Viewability has been a major initiative of Google’s for some time. In April, the company excitedly announced that it would sell reservable inventory — specific ad spaces companies can purchase before anyone visits a webpage — on a viewable basis.
The news today makes Google the first major online ad network to offer viewable impressions to its customers who purchase display ads via an automated real-time auction that begins when a user visits a webpage. There are more than 2 million websites using Google technology to sell ads as part of the Google Display Network.
As a result, Google will be able to charge customers higher prices because its Active View technology can guarantee that every impression a customer pays for will be visible to the user. Even at a higher cost, marketers could be compelled to shift ad budgets from safer mediums like print and television given the added degree of assurance provided by viewable impression buys. According to a recent survey, 88 percent of marketers think viewability will be a major issue in the coming year.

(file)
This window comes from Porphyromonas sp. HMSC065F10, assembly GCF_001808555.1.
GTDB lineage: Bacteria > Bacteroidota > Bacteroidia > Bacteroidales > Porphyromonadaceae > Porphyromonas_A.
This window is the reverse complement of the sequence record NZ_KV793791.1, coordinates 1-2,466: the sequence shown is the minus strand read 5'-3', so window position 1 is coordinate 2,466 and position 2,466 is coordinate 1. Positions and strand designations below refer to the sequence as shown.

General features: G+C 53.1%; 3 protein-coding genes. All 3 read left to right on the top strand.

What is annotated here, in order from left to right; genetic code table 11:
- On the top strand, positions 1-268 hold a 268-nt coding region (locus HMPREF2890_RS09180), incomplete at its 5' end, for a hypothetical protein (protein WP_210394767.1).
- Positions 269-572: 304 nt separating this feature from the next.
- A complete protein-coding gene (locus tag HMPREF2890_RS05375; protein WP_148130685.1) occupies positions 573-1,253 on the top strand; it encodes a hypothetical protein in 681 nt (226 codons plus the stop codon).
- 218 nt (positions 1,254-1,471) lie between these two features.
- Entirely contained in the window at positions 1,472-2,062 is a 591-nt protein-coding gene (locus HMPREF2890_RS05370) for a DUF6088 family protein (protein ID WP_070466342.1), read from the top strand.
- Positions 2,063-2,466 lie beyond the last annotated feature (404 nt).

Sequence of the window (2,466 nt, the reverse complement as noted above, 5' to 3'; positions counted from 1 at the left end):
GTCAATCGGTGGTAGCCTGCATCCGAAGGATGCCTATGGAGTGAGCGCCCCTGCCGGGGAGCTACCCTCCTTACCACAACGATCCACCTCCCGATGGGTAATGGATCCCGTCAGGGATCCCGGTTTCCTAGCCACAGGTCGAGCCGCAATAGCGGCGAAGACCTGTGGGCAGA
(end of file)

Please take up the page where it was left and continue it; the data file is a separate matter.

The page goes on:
The news also gives the Google Display Network a boost against rivals like Twitter and Facebook, whose newsfeed ads are strategically placed where customers are most likely to look, anyway.
Viewability has been a controversial topic in online advertising circles, with the Media Rating Council advising marketers to use a different metric until it has determined an industry-wide standard as to what constitutes a viewable impression. In spite of this warning, some individual publishers have been selling ads on a viewable basis, with companies like Spider.io and RealVu advising marketers on which spaces to buy.